Leaning retainer walls are an expensive repair, and very dangerous for your family, costing anywhere from $450 to $600 per m² for a concrete block replacement type. This wall is leaning over 220mm and because any wall built higher than 1 metre requires engineering. The repair, to be legal and complying with the council will require certification prior to construction. When looking at a wall such as this one the total overall repair could be over $12,000 just for the rear retainer wall. Unfortunately the properties side retainer walls were also failing in a similar way and also requiring replacement.
It's often what is unseen at a house inspection that will cost you the most. Structural damage in older houses is quite common, from termite damage to the failing of inadequately fastened timber that is under a load, like this strut holding a beam that supports the rafter loads. From above looking at the tiled roof, there was a slight deflection in the tile line. But seen from below, you can see the cause of the issue. This particular house had 3 cracked and broken rafters, as the rafters had failed due to the extra load placed on them by the strutting beam failure. This is quite a repair, but can be fixed if you are willing to spend the money and really want the house.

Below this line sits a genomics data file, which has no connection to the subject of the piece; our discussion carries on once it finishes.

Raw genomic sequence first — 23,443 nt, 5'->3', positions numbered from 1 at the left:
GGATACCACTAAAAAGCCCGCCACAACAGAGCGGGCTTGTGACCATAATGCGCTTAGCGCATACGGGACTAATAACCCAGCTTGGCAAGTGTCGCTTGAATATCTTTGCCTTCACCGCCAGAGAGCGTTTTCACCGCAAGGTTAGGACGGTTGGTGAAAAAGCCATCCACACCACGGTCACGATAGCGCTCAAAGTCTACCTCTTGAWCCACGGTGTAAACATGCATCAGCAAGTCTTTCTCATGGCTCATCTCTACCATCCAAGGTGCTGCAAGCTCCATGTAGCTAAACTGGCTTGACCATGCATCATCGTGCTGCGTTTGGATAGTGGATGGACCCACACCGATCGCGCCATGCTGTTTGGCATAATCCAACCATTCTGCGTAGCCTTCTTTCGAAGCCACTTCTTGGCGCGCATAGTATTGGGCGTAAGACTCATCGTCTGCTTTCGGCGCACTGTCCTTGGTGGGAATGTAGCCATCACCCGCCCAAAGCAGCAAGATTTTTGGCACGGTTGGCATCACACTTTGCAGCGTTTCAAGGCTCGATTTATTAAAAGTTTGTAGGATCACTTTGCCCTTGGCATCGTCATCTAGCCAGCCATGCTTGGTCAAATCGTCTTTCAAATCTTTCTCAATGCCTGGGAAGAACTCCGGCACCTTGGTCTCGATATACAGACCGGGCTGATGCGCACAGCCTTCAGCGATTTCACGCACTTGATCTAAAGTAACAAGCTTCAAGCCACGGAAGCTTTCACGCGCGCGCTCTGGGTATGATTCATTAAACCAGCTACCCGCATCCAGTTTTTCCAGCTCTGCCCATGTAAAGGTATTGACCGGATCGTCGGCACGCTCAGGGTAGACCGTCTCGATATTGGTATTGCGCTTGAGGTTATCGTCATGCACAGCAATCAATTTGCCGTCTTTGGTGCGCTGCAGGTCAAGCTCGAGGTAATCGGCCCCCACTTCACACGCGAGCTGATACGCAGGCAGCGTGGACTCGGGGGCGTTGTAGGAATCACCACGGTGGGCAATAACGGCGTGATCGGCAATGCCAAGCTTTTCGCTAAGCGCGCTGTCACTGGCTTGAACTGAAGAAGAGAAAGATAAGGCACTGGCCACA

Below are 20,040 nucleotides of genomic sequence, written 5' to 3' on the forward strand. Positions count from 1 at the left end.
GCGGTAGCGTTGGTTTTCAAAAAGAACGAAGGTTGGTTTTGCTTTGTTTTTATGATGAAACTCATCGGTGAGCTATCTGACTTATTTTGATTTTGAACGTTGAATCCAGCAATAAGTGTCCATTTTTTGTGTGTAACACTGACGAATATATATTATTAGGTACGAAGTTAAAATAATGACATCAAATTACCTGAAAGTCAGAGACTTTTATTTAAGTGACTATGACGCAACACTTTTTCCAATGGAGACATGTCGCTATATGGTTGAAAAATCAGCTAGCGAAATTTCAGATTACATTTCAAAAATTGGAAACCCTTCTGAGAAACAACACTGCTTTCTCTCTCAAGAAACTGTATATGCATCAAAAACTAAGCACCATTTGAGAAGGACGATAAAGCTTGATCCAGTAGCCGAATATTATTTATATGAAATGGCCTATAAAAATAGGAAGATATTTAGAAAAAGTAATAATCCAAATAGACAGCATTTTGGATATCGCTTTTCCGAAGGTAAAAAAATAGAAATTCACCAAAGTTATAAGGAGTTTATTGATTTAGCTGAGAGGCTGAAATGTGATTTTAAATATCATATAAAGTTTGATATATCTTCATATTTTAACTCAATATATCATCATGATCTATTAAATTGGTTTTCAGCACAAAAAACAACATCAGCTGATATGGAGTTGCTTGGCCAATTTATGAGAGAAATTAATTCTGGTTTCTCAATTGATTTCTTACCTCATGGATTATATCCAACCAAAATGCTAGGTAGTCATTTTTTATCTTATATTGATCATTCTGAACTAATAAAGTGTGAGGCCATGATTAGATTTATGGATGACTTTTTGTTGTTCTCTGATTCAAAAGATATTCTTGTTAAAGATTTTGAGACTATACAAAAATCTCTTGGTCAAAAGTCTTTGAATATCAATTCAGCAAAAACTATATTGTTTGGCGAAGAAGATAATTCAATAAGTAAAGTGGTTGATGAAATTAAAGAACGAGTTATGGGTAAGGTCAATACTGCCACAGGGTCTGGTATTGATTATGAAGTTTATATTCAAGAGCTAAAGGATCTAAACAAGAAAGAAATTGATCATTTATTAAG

Deck safety is an often overlooked issue with a house. This example has no bolts connecting the non structurally graded timber posts to the bearers (Painted to look like steel posts).
Round CCA logs are often untreated all the way to the middle, allowing for termite entry and the cut end must face upward as only the original post ends have full treatment. As this deck was in a coastal environment, it is subject to high corrosion, so the nails used are not adequate in holding the bearers in position. The posts should be seated into a cut out section to stop the possibility of the pine bearer twisting and bolted with minimum of 2 galv M10 Bolts. The base of the post ideally should be bolted into galv post shoes, to reduce the termite risk.
Overloading a deck is a common area of concern with items such as BBQ's, Furniture, air conditioner compressors and large potted plants contributing to a possible deck collapse. If the area was not designed to take additional loads where you have added them, its probably not safe to do so.